Blue Cranes, Cantus Firmus: This Portland quintet seem to straddle the line between jazz and post-rock, but where much post-rock sounds meticulously thought out, it’s the heart of jazz that shines through when improvised music is the guiding principle. The Blue Cranes clearly take to improvisation. Featuring a core of tenor & alto sax, keyboards, drums, and bass, they seem more than happy to toss a bunch of strings into the mix. Strangely, it pushes their music further away from post-rock and closer to an avant-chamber jazz sound. Cantus Firmus is an EP, but they also have a proper album from 2010 on eMusic called Lift Music! Flown Music! from 2007, and it’s just as cool as the EP. Intoxicating tunes with plenty of force from sax and melancholy from strings, rhythms that don’t so much keep the time as spray paint the walls wherever the melody wanders. Highly Recommended.
Blake Lyman, Anthology For Now: This Portland saxophonist’s debut album has him sounding way more comfortable standing in his own reeds than should be expected when using the word ‘debut’. A trio outing, I was ready for a competent but unspectacular blowing session. Instead, what I got was a confident set of evocative tunes. Lyman takes a speak softly and carry a big sax approach to this album, letting his instrument give the impression of force without ever letting the volume get loud enough so that the neighbor’s call the police. Very impressive album. Nice straight-ahead music. Lyman clearly has his own voice; it doesn’t ever sound like he’s trying to channel his sax idols. Recommended.
Elio Villafranca & Arturo Stable, Dos Y Mas: The Cuban born pianist and percussionist seamlessly fuse jazz and world musics, particularly Cuban, for a sublime duo recording. It’s a spirited affair. Villafranca is something of a virtuoso on the keys, though it maybe Stable’s varied percussive instruments and polyrhythmic approach that lend the most intriguing elements to this recording. Tough to say for sure; they both demand my attention with the quality of their play. This is the kind of album that I slowly become addicted to and might begin raving about on the forums in a couple months. Released on the Motema label, who is on quite a roll these days. Highly Recommended.
Charlie Haden & Hank Jones, Come Sunday: I was waiting for this to hit the site. Jazz masters Charlie Haden (bass) and Hank Jones (piano) come together to record another set of spirituals. Fifteen years ago, they recorded Steal Away, a remarkable recording also based on spirituals of their childhood. Come Sunday is no less sublime. Throwing their legendary experience behind simple tunes, it gives the album a weight belied by their light touch. It’s obvious they didn’t record on auto-pilot and there’s no throw-away tunes here. Just beautiful stuff, though with the sad passing of Hank Jones not long after they finished recording, it leaves for a pull on the emotions even greater than the visceral reaction to the sound.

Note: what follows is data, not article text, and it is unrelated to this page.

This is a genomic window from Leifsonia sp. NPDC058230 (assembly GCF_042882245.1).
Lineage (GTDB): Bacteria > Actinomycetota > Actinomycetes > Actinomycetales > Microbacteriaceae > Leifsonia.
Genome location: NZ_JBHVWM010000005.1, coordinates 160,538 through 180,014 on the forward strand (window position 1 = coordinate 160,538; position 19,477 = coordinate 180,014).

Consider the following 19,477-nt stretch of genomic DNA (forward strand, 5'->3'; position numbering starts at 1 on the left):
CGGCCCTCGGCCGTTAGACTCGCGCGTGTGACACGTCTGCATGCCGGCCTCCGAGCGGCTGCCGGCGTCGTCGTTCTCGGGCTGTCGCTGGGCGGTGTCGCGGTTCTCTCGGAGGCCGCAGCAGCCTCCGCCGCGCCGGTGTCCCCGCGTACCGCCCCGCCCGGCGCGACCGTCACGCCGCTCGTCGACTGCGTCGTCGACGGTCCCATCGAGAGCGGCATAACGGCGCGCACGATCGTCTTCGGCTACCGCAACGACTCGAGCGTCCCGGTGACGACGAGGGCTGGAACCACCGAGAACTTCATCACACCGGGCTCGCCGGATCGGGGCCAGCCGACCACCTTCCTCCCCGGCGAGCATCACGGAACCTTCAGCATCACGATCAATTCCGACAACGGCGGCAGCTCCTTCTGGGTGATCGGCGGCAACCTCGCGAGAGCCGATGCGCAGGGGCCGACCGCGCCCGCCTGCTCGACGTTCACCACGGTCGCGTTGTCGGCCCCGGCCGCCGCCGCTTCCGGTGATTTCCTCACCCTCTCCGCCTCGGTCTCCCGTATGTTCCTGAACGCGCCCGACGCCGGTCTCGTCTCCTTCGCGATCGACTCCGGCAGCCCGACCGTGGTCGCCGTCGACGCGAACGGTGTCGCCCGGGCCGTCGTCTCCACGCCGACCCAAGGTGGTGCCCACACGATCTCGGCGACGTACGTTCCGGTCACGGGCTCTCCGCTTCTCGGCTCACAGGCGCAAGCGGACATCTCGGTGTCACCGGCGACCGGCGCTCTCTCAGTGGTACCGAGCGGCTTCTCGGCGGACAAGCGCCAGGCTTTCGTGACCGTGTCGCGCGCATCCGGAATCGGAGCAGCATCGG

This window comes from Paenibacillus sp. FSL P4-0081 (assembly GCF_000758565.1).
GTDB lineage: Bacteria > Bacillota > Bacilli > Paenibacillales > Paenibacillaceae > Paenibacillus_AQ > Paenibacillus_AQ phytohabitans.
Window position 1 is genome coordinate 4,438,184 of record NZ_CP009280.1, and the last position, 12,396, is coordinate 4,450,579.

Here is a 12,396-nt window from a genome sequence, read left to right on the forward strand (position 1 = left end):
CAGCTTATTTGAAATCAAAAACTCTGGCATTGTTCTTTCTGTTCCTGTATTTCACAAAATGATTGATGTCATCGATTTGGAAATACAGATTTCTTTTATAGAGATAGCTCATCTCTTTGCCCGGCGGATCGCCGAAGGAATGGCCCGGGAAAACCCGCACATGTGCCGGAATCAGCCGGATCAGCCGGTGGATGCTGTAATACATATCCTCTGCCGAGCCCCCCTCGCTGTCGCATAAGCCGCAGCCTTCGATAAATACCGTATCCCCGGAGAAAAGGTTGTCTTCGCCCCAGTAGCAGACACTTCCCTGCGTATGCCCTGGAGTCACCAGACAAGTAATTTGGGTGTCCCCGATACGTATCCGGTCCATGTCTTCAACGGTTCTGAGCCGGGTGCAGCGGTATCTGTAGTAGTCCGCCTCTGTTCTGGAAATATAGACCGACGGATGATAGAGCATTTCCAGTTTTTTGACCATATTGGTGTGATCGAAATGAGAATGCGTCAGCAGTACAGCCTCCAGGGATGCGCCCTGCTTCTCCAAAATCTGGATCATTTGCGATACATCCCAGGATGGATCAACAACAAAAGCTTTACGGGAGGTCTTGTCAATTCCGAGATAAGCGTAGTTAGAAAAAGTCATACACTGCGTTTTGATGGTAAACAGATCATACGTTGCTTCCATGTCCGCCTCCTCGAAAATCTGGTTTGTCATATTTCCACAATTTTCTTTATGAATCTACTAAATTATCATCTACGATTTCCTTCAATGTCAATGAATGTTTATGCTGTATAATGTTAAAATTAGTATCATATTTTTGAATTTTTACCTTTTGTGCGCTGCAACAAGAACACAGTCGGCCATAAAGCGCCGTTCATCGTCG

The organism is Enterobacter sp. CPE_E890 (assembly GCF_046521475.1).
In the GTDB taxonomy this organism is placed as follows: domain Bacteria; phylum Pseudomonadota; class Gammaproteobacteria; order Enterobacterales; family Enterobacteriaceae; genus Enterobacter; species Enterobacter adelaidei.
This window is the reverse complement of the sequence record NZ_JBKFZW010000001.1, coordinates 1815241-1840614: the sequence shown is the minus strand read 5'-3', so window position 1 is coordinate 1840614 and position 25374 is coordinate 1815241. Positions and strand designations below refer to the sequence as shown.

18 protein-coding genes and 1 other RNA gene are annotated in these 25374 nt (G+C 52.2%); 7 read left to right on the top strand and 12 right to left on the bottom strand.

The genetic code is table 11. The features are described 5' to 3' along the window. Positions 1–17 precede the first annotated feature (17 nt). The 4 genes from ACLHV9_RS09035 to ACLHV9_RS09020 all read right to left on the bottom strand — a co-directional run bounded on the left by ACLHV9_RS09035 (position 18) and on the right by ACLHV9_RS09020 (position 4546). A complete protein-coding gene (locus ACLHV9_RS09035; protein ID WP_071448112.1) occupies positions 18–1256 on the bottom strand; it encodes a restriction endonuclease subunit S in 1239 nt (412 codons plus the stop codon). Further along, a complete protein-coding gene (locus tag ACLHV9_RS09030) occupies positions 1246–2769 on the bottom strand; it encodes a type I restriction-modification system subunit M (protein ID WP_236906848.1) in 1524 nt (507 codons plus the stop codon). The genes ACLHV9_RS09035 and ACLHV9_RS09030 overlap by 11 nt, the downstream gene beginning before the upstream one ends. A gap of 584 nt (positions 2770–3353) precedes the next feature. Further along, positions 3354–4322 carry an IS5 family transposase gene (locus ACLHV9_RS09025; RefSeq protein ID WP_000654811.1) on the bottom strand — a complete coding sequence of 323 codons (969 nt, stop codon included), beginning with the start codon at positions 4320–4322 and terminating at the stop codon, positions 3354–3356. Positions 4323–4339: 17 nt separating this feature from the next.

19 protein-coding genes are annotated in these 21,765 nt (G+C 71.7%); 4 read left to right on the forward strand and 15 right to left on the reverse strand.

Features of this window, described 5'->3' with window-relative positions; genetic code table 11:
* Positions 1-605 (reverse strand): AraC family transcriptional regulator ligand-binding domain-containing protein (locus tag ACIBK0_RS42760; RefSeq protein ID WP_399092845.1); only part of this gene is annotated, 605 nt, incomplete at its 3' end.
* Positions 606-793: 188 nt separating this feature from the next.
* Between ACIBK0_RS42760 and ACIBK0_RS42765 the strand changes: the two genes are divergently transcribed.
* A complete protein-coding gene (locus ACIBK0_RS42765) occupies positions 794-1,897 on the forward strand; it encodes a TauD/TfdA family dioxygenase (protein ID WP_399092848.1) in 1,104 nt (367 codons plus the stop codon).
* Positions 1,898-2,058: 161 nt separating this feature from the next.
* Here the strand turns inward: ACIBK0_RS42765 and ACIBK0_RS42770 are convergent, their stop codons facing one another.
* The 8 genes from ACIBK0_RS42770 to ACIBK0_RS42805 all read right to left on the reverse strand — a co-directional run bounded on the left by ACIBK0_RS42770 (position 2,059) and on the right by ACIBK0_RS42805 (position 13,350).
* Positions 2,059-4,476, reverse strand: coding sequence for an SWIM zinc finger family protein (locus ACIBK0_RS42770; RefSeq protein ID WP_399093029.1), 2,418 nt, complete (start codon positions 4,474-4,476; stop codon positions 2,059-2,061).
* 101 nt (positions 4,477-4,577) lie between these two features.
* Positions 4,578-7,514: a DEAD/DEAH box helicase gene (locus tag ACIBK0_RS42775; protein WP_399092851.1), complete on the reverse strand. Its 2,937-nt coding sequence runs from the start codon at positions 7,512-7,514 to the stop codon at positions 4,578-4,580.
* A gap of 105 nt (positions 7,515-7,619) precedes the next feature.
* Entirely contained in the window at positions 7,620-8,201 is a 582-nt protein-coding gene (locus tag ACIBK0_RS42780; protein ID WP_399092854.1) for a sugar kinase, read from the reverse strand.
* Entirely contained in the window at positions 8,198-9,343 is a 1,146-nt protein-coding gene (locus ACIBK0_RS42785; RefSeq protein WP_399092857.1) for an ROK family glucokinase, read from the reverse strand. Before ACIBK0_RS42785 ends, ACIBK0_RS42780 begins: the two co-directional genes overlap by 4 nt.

Fernando Huergo, Suite En Celeste Y Blanco: Veteran jazz bassist leads a quintet in an excellent set of Argentinean-influenced jazz. Quintet comprised of sax, flute, bass, drums, and piano. Warm tunes with long flowing lines and some delicious sharp curves. A solid recording that’s sure to cheer up the saddest of winter gloom. Some moments of thrilling beauty.
Jessica Pyrdsa, Whistler’s Daughter: Okay, this caught my attention. Pianist-vocalist has a real nice sound on both instruments. Jazzy in the sense of early Tom Waits. Gotta say, I’m finding myself addicted to quite a few of these tunes. Nothing that blows me away, but the music sounds pretty damn sincere, and I wanted to get a quick word in the article about it. Nice stuff.
And a heads-up about six box sets new to the site. They’re all listed under the Verve label. Artists include Oliver Nelson, Woody Herman, Oscar Peterson Trio, Max Roach, Dizzy Gillespie, and Quincy Jones.
–> Singles & EPs
The Shins, “Simple Song”: Well, if you were anywhere near a computer yesterday, I’m going to assume you heard this? New one from the Shins 2.0 features a lot of yearning James Mercer vocals and a typically resplendent backing arrangement. For some reason, he was sounding a lot like Brian Wilson to me when I listened to this yesterday. Weird, I know.
Dry the River, Weights & Measures EP: You heard it here first: keep an eye on this band. Keening country harmonies, trembling vocals and sparse arrangements characterize this brief EP from soon-to-be-buzz band. This EP doesn’t do a great job of capturing the power of their live show, but it’s a good introduction before a full-length delivers the goods.
The Babies, Cry Along with the Babies: New 6-song EP from the Babies, aka Kevin from Woods and Cassie from Vivian Girls, is made up mostly of lo-fi folky stuff recorded on what sounds like a 4-track, a nice nod to the sound of indie past.
Nite Jewel, “One Second of Love”: Nite Jewel used to be hushed and tentative and proudly chintzy, but this debut single for Dead Oceans finds her ramping up the cool Italo Disco influence. A good pump-primer for the forthcoming full-length.
Air, “Seven Stars”: Single from forthcoming Air record. I haven’t paid attention to Air in a really long time. This sounds nice, though – a lot more organic than their previous stuff.